One Salford Rabbi has spoken about the importance of Kristallnacht on its 82nd anniversary.
Today marks the anniversary of Kristallnacht. Often referred to as the night of the Broken glass, the event occurred on the night of 9th November 1938. On the night, more than 1,000 synagogues were attacked across Germany and Austria. An outbreak and buildup of mass violence against Jews, is which led to mass murder of the Jewish population. Jewish hospitals, houses and schools were all damaged in the night’s attack.
On this important 82nd anniversary, one local Rabbi has spoke of the importance of remembering the event and how it was a spark for what later led to the Holocaust.
Rabbi Danny Bergson, is an associate Chaplain to Jewish students at the University of Salford’s Multi faith center. He is also Chaplain to Jewish students across the Salford and Greater Manchester region.
He spoke of the importance of the event and why it is important that we learn from it.
“It is very important to remember kristallnacht as although the atrocities committed during that pogrom were smaller in scale to the Holocaust, Kristallnacht was a significant event in the build up to it.
“Thousands of Jews were rounded up and sent to concentration camps. Hundreds of synagogues and Jewish businesses were destroyed. People killed in the streets with the authorities ignoring the atrocities being committed. ‘Turning a blind eye’ is for me the key theme of Kristallnacht and the lesson we must learn.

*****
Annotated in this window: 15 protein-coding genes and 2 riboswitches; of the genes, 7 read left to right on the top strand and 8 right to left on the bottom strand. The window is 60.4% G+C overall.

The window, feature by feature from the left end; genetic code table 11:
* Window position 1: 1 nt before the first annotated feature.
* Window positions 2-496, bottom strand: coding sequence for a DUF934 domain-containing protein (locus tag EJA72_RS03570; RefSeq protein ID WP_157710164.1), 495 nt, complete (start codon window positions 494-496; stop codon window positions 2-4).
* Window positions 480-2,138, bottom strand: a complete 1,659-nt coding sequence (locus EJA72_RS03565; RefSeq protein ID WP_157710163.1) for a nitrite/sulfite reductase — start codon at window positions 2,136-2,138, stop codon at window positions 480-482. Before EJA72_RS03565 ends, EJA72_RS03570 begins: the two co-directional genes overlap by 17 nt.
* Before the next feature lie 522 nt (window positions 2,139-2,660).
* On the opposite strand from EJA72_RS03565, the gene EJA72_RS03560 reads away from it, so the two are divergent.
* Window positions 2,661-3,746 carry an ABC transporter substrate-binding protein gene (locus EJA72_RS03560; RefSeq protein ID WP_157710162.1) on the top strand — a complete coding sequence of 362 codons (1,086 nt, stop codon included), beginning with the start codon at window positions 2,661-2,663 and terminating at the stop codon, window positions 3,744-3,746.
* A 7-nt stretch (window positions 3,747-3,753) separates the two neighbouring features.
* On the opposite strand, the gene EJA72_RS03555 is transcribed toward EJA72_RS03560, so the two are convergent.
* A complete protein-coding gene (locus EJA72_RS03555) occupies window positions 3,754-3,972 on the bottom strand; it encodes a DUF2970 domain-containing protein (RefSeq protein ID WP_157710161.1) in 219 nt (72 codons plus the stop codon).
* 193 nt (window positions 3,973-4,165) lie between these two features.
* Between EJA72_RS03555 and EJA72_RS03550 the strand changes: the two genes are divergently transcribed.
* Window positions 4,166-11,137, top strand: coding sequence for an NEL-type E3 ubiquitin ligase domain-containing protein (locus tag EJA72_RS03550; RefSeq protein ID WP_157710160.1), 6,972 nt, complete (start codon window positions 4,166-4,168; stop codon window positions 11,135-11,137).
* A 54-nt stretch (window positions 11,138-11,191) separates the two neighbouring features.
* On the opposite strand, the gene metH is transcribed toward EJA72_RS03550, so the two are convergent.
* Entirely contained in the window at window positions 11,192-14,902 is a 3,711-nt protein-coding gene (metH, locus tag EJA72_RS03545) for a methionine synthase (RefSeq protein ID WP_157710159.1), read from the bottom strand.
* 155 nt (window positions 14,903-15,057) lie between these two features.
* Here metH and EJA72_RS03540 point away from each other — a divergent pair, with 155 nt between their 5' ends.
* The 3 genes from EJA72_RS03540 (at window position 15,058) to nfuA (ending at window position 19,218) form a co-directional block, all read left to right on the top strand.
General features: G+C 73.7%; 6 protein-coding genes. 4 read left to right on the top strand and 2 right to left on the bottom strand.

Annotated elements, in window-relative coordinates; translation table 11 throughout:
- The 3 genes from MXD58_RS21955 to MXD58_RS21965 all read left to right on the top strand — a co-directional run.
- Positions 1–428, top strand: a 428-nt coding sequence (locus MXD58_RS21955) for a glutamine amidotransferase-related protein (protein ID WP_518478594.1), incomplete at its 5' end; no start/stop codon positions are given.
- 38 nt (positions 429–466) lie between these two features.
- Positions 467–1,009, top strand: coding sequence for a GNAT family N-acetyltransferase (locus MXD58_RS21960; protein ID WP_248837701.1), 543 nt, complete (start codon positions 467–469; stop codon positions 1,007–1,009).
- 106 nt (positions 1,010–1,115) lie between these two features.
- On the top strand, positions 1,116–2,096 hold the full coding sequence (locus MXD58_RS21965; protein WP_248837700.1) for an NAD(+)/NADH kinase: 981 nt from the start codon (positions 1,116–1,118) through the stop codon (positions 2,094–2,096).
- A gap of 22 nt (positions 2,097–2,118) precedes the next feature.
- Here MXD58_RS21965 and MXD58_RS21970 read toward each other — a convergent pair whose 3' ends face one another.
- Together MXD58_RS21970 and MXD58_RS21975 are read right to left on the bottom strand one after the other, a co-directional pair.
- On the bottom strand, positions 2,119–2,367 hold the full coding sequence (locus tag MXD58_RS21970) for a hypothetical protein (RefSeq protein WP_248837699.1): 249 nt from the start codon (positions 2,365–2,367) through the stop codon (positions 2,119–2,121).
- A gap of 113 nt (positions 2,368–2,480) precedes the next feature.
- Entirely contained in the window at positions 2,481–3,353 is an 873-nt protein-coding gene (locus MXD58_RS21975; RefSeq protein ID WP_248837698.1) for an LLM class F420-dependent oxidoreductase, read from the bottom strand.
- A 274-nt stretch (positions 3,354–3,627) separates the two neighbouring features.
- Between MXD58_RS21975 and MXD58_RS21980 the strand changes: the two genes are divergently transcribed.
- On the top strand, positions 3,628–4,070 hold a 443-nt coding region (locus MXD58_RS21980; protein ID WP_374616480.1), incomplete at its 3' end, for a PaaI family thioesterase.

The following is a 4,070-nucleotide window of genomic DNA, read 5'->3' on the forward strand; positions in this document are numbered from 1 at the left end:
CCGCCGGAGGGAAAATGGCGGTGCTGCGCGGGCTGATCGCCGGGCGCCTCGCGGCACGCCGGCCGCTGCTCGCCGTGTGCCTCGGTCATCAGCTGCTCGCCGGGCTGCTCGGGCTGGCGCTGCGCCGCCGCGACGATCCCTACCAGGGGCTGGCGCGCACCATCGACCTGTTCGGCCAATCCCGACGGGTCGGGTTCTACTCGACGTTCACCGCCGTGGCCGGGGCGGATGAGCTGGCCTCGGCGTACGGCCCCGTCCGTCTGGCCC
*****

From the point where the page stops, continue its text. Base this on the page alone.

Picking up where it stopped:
“Kristallnacht was a brutal and natural outflow of the years of anti-Semitic propaganda that the Nazis had disseminated for years.”
Rabbi Danny Bergson, also added: “Although today we live in a liberal democracy where equality and diversity is championed, there is always more that can be done to foster better relations between different faith groups and peoples.
“It is still too easy for us to turn a blind eye to the suffering of others, to inequality and to injustice.
“On a positive note, as the Jewish chaplain for the Salford and Manchester region I can say that it has been a pleasure working with the different university multi faith chaplaincies that interface with the universities. There is a true spirit of working together for a common goal of supporting students no matter their background or faith.”
It was recently reported that Salford had the third highest number of violent anti-Semitic assaults in the country last year, with only Barnet and Hackney in London recording more, according to a new report.
Last year, the city accounted for almost 10 per cent of all violent anti-Semitic assaults in England.
The report released by the Community Security Trust (CST) reveals shocking statistics about hate crime around the country, ranging from social media abuse to physical violence.
The message on the anniversary of Kristallnacht is that of the importance of community unity. To find out more information on the Jewish communities in Salford and Manchester, you can visit Manchester Jewish website here